Politicians lead the criticism of Dépardieu move to Belgium

Tue, Dec 11, 2012, 00:00

He took an inebriated tumble from a scooter in Paris last month. He has just released a duet with the daughter of a central Asian dictator and he was caught urinating into a bottle during a flight to Dublin last year.

But the most controversial, eccentric thing Gérard Dépardieu has done of late, judging by the ire-storm that came his way in France yesterday, is to have bought a house in Belgium.

News that the 63-year-old actor had taken up residence in Néchin, a tiny village just over the border with Belgium, made front-page news and drew criticism from politicians across the spectrum.

That’s because Néchin is known as a favoured spot for wealthy French nationals who move north to take advantage of Belgium’s more attractive tax regime.

“He wanted to find somewhere to stay in Belgium to escape French taxes, but he could just as easily have settled in Brussels,” local mayor Daniel Senesael told Belgian TV.

“He wanted to get out of Paris with all its noise and find a bit of peace and quiet.”

Bucolic charm

Néchin’s bucolic charm has already seduced a number of Dépardieu’s compatriots.

A quarter of the village’s population is French, among them the Meunier and Mulliez families, respective owners of the Carrefour and Auchan supermarket chains.

“It is sad because he is a great actor and someone I know and like,” said Bertrand Delanoë, the Socialist mayor of Paris. “He is a generous man but in this instance he is not showing that.”

Jean-François Copé, one of the leaders of the main conservative opposition party, the UMP, also expressed his regret but pointed the finger of blame at president François Hollande’s tax policies.

“I don’t want to cast judgement but it is distressing for the country and its image,” said Mr Copé.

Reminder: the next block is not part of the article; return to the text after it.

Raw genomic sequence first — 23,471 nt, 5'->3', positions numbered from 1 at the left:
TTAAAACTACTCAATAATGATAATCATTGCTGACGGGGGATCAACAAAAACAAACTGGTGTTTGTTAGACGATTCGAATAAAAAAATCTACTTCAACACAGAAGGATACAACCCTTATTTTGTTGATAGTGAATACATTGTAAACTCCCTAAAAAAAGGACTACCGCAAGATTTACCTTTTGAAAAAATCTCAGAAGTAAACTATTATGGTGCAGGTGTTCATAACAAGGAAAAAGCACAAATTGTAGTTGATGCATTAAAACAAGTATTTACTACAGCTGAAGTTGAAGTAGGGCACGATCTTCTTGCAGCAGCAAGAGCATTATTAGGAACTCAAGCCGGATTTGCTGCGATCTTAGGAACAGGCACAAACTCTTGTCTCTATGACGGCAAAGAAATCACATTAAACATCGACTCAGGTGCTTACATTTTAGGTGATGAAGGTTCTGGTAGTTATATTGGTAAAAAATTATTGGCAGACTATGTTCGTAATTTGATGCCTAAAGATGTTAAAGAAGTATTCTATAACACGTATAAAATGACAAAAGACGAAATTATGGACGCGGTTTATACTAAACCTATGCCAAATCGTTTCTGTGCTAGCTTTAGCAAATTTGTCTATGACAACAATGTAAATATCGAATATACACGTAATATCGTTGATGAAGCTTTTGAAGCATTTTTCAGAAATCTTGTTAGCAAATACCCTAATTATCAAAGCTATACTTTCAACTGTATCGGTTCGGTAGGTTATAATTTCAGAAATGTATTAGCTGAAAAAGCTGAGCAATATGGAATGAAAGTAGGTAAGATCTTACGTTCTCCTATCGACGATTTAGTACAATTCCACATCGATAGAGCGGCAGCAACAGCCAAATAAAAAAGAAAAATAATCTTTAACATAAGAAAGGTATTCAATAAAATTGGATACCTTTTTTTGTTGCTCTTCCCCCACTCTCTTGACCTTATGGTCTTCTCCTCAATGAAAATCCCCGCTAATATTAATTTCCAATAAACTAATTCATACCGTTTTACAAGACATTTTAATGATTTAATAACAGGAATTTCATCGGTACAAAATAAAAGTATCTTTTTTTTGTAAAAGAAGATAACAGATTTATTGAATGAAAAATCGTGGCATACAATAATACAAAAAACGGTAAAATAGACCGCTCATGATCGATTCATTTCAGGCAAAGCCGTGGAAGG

Mr Hollande, who famously declared “I don’t like the rich”, has introduced a temporary 75 per cent tax rate on annual income above €1 million.

Belgian residents do not pay wealth tax, which in France is now levied on individuals with assets over €1.3 million. Nor do they pay capital gains tax on the sale of shares.

Dépardieu is one of France’s best-paid actors, reportedly commanding €2 million per film, and has extensive business interests.

These include a vineyard and château in the Loire valley, stakes in wine estates in France and at least five other countries, three Paris restaurants and a production company.

The actor’s settling-in to village life in Belgium, where he would have to spend half of each year to qualify as a resident for tax purposes, will be interrupted on Thursday, when he is due to appear in a Paris court on drink-driving charges after falling off his scooter last month.

Dépardieu has also been criticised for lending legitimacy to the regime of Uzbekistan’s president Islam Karimov. He recently collaborated with Karimov’s daughter, Gulnara – also known under the name of GooGoosha – on a duet and has agreed to star in a planned Uzbek serial also written by her.